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This week I’ve taken the deep dive into Shaders, which I’ve mostly forgotten, and some more animation.

Shaders aren’t working yet, here’s a chain explosion though

You’ll note, I’ve started mapping on the mechanics behind bombs to look cooler than the original on Window Phone 7/8. I’ve gotten some interesting things this week for the progress, at least. I’m unconvinced the top left corner workd for the bomb count downs, and I don’t have any knowledge near my shader work in the past – it’s a lovely refresh to try build better lighting in the near future.

1. Loading Shaders

I got close to getting my shaders in to begin experimenting at least; it helped me see what we’re meant to use in FNA. One thing to note, FNA works out the box with ps_2_0 and vs_2_0. As an important note, my shader below isn’t complete, doesn’t work as intended, just to share how they look to those who haven’t had any reason to look at them before:

float midX = 640;
float midY = 360;

float4x4 worldViewProjection  : WorldViewProjection;

Texture2D ScreenTexture : register(t0);

sampler TextureSampler : register(s0)
{
	Texture = (ScreenTexture);
};

struct PixelShaderIn
{
	float4 Position : SV_POSITION;
	float4 Color : COLOR0;
	float2 TextureCoordinates : TEXCOORD0;
};

float4 MainPS(PixelShaderIn input) : COLOR
{
	float4 tex = tex2D(TextureSampler, input.TextureCoordinates);
	float dist = min(max(1 - sqrt((midX - input.Position.x) * (midX - input.Position.x)) / 1024,1),0);
	tex.r = tex.r*dist;
	tex.g = tex.g*dist;
	tex.b = tex.b*dist;
	return input.Color * tex;
}

technique SpriteDrawing
{
	pass P0
	{
		PixelShader = compile ps_2_0 MainPS();
	}
};

The reason I’m sharing it is it’s important to know, it’s easiest to use a specific June 2010 DirectX SDK. This gives you fxc.exe found, usually in:

C:\Program Files (x86)\Microsoft DirectX SDK (June 2010)\Utilities\bin\x64

You can add the SDK bin folder to your Path and use it in your content folder:

fxc.exe /T fx_2_0 baseEffect.fx /Fo baseEffect.fxb

As you can see, it uses fx_2_0 on baseEffect.fx and outputs baseEffect.fxb, the binary.

Engine.SpriteBatch.Begin(SpriteSortMode.Immediate, BlendState.NonPremultiplied, SamplerState.PointWrap, DepthStencilState.None, RasterizerState.CullNone, Engine.Shader);

As you can tell, we obviously load an Effect like the old XNA days and if it’s set on Engine structure, which I use for ease of reference, we begin the SpriteBatch and with it. I’m stuck with the sense that I can’t remember how to use the full screens size and coordinates of the pixel itself.

Another note, I found out, thanks for the quick help flibitijibibo, I needed to use a hex editor to remove the blank space at the front of the fx file. To do this in a speedy manner I used my WSL2 instance, installed ghex, cleaned the whitespace, and the compiling worked. The error given from whitespace was this, incase anyone tries to find what the error means:

MOJOSHADER_compileEffect Error: Not an Effects Framework binary - illegal empty char at 1,1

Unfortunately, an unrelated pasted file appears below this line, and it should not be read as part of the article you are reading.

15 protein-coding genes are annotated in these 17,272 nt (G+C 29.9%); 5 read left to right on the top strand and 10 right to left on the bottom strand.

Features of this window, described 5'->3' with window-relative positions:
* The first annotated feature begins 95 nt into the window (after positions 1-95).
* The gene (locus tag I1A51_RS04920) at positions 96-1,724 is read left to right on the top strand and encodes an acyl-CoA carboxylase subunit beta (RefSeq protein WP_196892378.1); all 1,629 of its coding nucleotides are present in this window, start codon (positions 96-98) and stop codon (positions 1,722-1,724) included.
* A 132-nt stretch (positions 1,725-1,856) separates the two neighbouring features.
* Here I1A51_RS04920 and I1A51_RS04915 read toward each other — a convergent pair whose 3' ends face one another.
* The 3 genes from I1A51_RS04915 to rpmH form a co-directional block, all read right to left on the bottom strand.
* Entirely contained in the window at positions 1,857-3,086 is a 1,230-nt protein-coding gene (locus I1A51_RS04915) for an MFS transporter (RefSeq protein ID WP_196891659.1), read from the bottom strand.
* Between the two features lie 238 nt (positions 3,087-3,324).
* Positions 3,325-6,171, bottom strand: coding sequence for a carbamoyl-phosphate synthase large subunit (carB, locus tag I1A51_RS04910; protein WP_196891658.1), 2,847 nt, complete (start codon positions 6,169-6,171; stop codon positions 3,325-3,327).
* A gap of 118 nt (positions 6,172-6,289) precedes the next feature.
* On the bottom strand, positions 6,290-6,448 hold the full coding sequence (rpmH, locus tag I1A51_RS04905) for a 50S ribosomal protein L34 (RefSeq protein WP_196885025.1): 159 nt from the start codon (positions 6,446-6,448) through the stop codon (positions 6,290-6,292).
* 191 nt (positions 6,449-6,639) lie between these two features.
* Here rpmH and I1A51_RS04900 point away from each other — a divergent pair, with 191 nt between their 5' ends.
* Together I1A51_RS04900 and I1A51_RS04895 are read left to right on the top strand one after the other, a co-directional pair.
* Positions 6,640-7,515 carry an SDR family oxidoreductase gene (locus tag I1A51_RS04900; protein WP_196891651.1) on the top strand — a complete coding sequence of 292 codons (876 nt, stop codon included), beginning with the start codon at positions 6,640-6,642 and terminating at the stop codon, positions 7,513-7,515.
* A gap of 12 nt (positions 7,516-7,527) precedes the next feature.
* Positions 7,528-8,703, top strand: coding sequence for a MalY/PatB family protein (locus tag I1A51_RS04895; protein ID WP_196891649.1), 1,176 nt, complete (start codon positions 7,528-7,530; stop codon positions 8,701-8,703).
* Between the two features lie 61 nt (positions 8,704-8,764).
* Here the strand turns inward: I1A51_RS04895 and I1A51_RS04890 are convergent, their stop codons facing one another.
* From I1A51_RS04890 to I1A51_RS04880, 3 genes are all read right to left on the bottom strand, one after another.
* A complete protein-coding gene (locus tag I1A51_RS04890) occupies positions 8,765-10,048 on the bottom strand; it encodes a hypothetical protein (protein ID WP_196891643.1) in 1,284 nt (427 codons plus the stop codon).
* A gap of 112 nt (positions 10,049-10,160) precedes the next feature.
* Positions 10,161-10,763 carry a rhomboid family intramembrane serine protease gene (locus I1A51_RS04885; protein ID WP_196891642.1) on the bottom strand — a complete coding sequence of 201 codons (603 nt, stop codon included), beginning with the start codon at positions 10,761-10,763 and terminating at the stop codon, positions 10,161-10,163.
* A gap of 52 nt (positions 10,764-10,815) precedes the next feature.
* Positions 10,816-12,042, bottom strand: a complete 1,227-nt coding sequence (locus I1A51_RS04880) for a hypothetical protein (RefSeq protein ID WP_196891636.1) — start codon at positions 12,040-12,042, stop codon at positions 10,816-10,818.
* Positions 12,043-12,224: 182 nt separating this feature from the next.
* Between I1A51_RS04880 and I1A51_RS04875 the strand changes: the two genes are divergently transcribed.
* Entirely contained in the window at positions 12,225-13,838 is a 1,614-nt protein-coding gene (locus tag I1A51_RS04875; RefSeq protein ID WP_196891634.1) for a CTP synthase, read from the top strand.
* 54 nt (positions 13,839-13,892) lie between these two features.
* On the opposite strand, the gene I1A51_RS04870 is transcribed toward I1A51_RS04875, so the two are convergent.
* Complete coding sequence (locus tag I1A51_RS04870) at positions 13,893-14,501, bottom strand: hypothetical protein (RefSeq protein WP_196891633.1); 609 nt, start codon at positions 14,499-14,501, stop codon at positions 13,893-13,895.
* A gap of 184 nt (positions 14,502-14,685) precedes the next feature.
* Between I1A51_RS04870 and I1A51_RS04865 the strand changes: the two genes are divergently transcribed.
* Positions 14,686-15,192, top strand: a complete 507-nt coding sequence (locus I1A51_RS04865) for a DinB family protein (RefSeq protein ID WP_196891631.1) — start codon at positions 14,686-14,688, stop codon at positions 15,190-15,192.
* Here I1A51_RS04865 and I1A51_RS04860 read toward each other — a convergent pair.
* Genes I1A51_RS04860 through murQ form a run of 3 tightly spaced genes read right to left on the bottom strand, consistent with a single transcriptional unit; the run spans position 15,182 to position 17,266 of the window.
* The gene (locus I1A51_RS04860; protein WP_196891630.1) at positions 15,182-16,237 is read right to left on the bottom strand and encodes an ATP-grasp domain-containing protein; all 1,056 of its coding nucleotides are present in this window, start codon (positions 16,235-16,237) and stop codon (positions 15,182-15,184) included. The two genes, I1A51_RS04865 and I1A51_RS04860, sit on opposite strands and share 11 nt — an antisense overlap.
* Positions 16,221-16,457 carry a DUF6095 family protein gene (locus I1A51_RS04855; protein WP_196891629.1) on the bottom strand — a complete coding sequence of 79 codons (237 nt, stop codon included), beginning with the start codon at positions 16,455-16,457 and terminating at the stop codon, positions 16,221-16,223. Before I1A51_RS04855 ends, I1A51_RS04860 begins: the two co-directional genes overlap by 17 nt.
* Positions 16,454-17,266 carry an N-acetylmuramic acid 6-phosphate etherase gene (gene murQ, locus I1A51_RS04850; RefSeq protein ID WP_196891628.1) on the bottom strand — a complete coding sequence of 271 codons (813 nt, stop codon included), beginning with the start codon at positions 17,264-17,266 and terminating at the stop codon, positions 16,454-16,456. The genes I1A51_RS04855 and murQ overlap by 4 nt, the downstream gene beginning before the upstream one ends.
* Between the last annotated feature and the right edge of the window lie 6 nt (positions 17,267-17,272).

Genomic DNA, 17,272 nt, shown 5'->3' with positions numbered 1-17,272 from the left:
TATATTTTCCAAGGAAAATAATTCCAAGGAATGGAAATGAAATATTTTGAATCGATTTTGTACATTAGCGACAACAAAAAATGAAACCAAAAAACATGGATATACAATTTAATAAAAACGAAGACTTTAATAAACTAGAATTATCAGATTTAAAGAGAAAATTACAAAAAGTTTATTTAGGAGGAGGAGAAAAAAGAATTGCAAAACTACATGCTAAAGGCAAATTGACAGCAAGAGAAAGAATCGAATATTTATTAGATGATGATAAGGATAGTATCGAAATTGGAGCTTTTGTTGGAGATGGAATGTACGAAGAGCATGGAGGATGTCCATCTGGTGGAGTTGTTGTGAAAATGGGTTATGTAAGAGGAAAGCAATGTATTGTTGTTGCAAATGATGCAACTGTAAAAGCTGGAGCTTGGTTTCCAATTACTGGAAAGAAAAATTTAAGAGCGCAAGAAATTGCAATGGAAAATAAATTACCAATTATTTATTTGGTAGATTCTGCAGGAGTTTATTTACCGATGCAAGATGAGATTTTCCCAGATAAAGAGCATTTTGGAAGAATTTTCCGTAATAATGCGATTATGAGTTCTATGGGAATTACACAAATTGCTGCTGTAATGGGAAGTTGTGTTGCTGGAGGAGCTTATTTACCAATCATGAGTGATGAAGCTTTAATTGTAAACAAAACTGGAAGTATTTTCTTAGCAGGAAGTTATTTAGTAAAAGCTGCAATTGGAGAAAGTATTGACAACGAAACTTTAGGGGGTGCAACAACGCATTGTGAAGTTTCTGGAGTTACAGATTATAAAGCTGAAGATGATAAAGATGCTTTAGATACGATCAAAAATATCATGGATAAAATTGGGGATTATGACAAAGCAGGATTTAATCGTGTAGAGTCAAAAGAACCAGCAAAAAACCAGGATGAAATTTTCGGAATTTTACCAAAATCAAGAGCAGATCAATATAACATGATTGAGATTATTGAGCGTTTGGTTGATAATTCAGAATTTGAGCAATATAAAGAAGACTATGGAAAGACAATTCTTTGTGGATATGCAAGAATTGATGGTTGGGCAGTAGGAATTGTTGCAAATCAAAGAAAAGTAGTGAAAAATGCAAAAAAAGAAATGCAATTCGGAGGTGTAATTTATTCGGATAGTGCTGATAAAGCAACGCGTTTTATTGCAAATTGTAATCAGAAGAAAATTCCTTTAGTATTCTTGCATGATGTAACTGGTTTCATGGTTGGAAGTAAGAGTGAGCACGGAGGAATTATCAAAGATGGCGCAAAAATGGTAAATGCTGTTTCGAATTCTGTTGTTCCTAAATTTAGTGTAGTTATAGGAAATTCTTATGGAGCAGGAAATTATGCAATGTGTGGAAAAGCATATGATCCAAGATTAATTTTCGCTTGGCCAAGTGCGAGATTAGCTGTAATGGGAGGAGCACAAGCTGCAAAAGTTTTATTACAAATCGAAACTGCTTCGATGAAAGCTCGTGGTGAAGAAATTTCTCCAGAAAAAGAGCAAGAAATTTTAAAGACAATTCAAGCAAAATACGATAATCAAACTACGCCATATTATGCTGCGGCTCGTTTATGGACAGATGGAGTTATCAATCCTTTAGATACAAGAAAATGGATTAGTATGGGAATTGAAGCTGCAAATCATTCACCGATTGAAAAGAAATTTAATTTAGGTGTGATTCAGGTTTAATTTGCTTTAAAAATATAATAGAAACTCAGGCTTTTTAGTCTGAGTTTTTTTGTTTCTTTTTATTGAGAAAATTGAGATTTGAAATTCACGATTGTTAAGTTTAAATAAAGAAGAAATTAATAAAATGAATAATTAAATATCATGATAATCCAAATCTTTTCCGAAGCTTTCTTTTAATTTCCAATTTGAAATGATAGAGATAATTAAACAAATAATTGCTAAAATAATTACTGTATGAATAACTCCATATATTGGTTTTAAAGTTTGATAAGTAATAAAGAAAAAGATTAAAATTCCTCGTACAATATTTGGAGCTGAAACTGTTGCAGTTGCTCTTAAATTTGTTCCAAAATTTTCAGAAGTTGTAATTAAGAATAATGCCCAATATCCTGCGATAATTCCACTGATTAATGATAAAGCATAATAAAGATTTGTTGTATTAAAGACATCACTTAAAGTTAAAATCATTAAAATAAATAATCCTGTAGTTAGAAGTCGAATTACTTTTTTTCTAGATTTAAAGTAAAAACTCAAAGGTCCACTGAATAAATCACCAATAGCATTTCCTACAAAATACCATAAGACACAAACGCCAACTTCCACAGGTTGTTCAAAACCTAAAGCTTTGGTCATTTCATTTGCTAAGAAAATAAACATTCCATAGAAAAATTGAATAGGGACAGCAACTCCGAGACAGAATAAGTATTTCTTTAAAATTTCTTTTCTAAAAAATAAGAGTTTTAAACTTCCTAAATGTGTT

Using ghex removed the small whitespace at the start, and further saves all compiled after.

2. Pay Attention to Your Rotation

Another thing I added in to eVX is also simple, rotating sprites at draw. Inside my content manager I made functions that are more minimal for use. The one thing I’m intrigued by is the float used for rotation.

    public void DrawRotated(ETex2D tex, Rectangle dest, float rotation)
    {
        DrawRotated(tex.Texture2D, dest, rotation, Color.White);
    }

    public void DrawRotated(ETex2D tex, Rectangle dest, float rotation, Color color)
    {
        DrawRotated(tex.Texture2D, dest, rotation, color);
    }

    public void DrawRotated(Texture2D tex, Rectangle dest, float rotation)
    {
        DrawRotated(tex, dest, rotation, Color.White);
    }

    public void DrawRotated(Texture2D tex, Rectangle dest, float rotation, Color color)
    {
        // TODO: hmm, consider a reusable vector
        Engine.SpriteBatch.Draw(tex, dest, null, color, rotation, new Vector2(dest.Width / 2, dest.Height / 2), SpriteEffects.None, 0);
    }

I couldn’t, for the life of me, remember what they used to be. And thanks to Load Shedding couldn’t do more, so I experimented. As it turns out, 360 degrees is 2 Pi.

public static class Degrees
{
    public static float Zero => 0;
    public static float Ninety => float.Pi / 2;
    public static float OneEighty => float.Pi;
    public static float TwoSeventy => float.Pi * 1.5f;
}

I should likely get tons more in, I just didn’t feel like it yet as the SokoBomber side only needs 0, 90, 180, and 270. Well, for now, as I need to throw in more animations which use rotations as well.

Just sharing to make a mental note for myself, 2 Pi.

Make it not start with whitespace

Other Thoughts

It’s going well, at least, since it’s almost playable. Then I can move to organising the content management a little more, and do some procedural gen. I had the idea way back when, but never got around to it. Something along the lines of focusing on my studies to try get a degree, back then. Now that everything is going way better for me, despite my injury, it’s great to take my time at home and use it for my hobbies. This month turned into starting with the SokoBomber remake, and I’m enjoying it as I’m comfortably using Vulkan in the easiest manner!

By edg3